Learn all the Nodes

Screencasts exploring, explaining, and expanding the world of Node.js

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(29 January 2015) Node.js is an event-driven platform for writing scalable network applications. But what does that really mean? We talked a little bit about it back in episode 1, but that was some pretty high-level detail. Shortly behind knowing the JavaScript language itself, understanding the event queue is one of the foundations of success to using the node.js platform. In this episode, we're going to really dive into what event-driven means.

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36. Understanding the event queue

(29 January 2015) Node.js is an event-driven platform for writing scalable network applications. But what does that really mean? We talked a little bit about it back in episode 1, but that was some pretty high-level detail. Shortly behind knowing the JavaScript language itself, understanding the event queue is one of the foundations of success to using the node.js platform. In this episode, we're going to really dive into what event-driven means.

35. Protecting against CSRF attacks in Node

(29 September 2014) Last time we saw the anatomy of a Cross-site Request Forgery attack, or CSRF for short. We saw how it worked, and what sort of consequences one could expect from such an attack. It's challenging to pull one off, but it could be pretty bad. And it's also really hard to detect, since it's the legitimate user who actually ends up performing the action. In this episode we'll see how to protect against this attack vector.

34. Anatomy of a cross-site request forgery attack

(22 September 2014) When a site becomes as overwhelmingly successful as NodeSlash and your project are becoming, you'll need to take mind to keep it as secure as possible. While no amount of security will deter the most determined of attackers, there are a few things we can do that are the digital equivalent of not leaving the front door open with a big sign that says, "haxor me." In today's episode we're going to learn about an attack vector called cross-site request forgery and a means to deal with it.

33. An app-aware console

(15 September 2014) Sometimes when you're working on an app you need to be able to run arbitrary commands. You want to play with your app's modules without running a server. You just want to be able to execute arbitrary statements and immediately see the results. You want a REPL, or read-eval-print-loop that knows about your application. You can achieve this with the basic `node` command and a few `require` statements, but why stop there when you can get crazy with it? That's exactly what we do in this episode.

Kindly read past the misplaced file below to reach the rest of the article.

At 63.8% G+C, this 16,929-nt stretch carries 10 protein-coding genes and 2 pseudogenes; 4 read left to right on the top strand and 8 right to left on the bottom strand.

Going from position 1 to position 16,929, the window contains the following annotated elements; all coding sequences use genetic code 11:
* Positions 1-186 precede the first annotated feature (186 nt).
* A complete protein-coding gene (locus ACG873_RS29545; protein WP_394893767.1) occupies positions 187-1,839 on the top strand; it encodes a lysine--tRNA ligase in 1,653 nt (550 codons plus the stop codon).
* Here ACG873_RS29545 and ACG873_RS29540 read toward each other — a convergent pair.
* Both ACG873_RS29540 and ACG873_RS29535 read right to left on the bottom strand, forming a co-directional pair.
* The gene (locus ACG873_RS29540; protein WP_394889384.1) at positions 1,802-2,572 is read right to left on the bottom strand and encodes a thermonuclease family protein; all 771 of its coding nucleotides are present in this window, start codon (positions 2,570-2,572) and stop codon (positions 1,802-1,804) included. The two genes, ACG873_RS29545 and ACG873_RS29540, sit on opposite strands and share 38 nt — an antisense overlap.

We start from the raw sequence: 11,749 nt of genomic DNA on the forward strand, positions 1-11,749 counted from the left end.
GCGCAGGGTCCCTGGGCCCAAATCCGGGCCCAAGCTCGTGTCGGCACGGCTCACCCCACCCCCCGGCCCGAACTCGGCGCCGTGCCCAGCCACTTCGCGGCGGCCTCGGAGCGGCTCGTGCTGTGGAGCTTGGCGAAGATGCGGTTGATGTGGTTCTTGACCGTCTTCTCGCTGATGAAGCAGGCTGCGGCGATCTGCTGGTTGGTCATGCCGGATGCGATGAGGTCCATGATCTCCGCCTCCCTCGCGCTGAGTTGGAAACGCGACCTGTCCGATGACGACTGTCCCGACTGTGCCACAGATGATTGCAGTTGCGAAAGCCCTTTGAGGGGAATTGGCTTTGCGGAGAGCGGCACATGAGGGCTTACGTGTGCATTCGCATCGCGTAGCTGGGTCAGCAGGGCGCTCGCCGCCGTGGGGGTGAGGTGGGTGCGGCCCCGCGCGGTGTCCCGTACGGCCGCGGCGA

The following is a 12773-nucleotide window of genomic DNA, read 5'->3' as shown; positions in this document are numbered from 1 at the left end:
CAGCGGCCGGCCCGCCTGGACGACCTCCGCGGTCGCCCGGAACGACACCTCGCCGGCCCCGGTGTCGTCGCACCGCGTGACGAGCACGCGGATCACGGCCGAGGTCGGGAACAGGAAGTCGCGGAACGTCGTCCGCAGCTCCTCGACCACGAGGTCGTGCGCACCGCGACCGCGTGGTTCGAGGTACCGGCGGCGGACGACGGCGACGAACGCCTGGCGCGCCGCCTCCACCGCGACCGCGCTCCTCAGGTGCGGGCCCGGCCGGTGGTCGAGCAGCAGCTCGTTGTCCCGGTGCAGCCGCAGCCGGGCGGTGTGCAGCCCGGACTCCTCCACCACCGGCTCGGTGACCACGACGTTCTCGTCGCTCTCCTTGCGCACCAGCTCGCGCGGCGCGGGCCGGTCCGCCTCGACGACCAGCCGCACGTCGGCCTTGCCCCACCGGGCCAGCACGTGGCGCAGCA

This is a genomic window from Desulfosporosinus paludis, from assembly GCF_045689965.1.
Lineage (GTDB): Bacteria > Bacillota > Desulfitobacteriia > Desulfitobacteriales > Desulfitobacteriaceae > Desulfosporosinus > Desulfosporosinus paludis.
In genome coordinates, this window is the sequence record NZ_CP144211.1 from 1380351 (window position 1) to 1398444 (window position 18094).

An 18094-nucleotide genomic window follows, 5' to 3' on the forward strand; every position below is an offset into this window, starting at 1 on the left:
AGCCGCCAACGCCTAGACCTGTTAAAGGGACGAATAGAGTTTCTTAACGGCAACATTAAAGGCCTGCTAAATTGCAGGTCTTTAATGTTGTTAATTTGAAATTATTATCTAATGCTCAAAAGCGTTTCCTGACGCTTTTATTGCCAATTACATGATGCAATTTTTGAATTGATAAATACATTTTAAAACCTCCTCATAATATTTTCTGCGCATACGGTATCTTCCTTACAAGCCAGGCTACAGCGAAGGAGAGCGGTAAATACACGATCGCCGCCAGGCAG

32. Why you should never use latest as your version

(2 September 2014) This episode is going to be a bit of a "how the sausage is made" episode. I had grand plans for one that paints me in a better light for this week, but due to a snafu, we get this one instead. In this episode we're going to be brief and we're going to talk about versions in your package file

31. nvm: Node Version Manager

(25 August 2014) So, we've already completedb 31 episodes, and I really have no idea how you've actually installed Node.js. When I started the series, I did so with that bird's-eye overview of how Node works. I figured you'd stop watching if we didn't get quickly into actually building *something* (even if it was ridiculous), with Node. In this episode, I'm going to show you how I installed Node and a fantastic tool for managing different Node versions. Node is under active development, so new versions come out pretty regularly. With today's episode, you'll be able to experiment with the new ones with ease.

30. Auto-restart your dev server with this one weird trick

(18 August 2014) So here we are at episode 30. We've seen a whole lot of node, and we've spent a lot of time restarting the server. Given how quickly our server restarts, that hasn't been terribly painful. But what if it could be better still? What if there were a way to have our server automatically pick up our changes without our manual effort? That's just the topic for this week's episode.

29. Upgrading an actual app to Express 4